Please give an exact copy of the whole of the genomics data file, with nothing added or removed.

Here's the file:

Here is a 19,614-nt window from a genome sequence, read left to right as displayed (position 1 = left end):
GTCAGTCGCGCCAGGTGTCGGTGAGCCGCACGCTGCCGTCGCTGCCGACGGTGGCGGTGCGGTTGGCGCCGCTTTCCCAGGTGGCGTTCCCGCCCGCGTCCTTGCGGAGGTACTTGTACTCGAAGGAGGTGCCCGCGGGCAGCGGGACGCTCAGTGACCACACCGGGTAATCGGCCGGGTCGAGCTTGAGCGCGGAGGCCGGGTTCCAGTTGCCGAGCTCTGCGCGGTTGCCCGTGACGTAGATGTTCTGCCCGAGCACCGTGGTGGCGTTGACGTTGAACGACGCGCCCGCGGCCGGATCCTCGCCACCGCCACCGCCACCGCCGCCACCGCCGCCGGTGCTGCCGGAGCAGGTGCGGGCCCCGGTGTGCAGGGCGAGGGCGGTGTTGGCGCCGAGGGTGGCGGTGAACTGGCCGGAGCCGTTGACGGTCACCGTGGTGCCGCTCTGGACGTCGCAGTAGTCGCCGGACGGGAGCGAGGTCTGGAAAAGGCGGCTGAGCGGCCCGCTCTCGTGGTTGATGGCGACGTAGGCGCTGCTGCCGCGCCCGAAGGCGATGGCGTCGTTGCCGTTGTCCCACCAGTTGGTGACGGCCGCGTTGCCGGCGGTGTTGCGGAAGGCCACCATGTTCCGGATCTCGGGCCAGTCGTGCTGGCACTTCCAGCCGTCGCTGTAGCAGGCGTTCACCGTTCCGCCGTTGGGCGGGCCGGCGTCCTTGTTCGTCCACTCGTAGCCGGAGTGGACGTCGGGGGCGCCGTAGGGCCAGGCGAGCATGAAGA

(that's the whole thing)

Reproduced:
Here is a 19,614-nt window from a genome sequence, read left to right as displayed (position 1 = left end):
GTCAGTCGCGCCAGGTGTCGGTGAGCCGCACGCTGCCGTCGCTGCCGACGGTGGCGGTGCGGTTGGCGCCGCTTTCCCAGGTGGCGTTCCCGCCCGCGTCCTTGCGGAGGTACTTGTACTCGAAGGAGGTGCCCGCGGGCAGCGGGACGCTCAGTGACCACACCGGGTAATCGGCCGGGTCGAGCTTGAGCGCGGAGGCCGGGTTCCAGTTGCCGAGCTCTGCGCGGTTGCCCGTGACGTAGATGTTCTGCCCGAGCACCGTGGTGGCGTTGACGTTGAACGACGCGCCCGCGGCCGGATCCTCGCCACCGCCACCGCCACCGCCGCCACCGCCGCCGGTGCTGCCGGAGCAGGTGCGGGCCCCGGTGTGCAGGGCGAGGGCGGTGTTGGCGCCGAGGGTGGCGGTGAACTGGCCGGAGCCGTTGACGGTCACCGTGGTGCCGCTCTGGACGTCGCAGTAGTCGCCGGACGGGAGCGAGGTCTGGAAAAGGCGGCTGAGCGGCCCGCTCTCGTGGTTGATGGCGACGTAGGCGCTGCTGCCGCGCCCGAAGGCGATGGCGTCGTTGCCGTTGTCCCACCAGTTGGTGACGGCCGCGTTGCCGGCGGTGTTGCGGAAGGCCACCATGTTCCGGATCTCGGGCCAGTCGTGCTGGCACTTCCAGCCGTCGCTGTAGCAGGCGTTCACCGTTCCGCCGTTGGGCGGGCCGGCGTCCTTGTTCGTCCACTCGTAGCCGGAGTGGACGTCGGGGGCGCCGTAGGGCCAGGCGAGCATGAAGA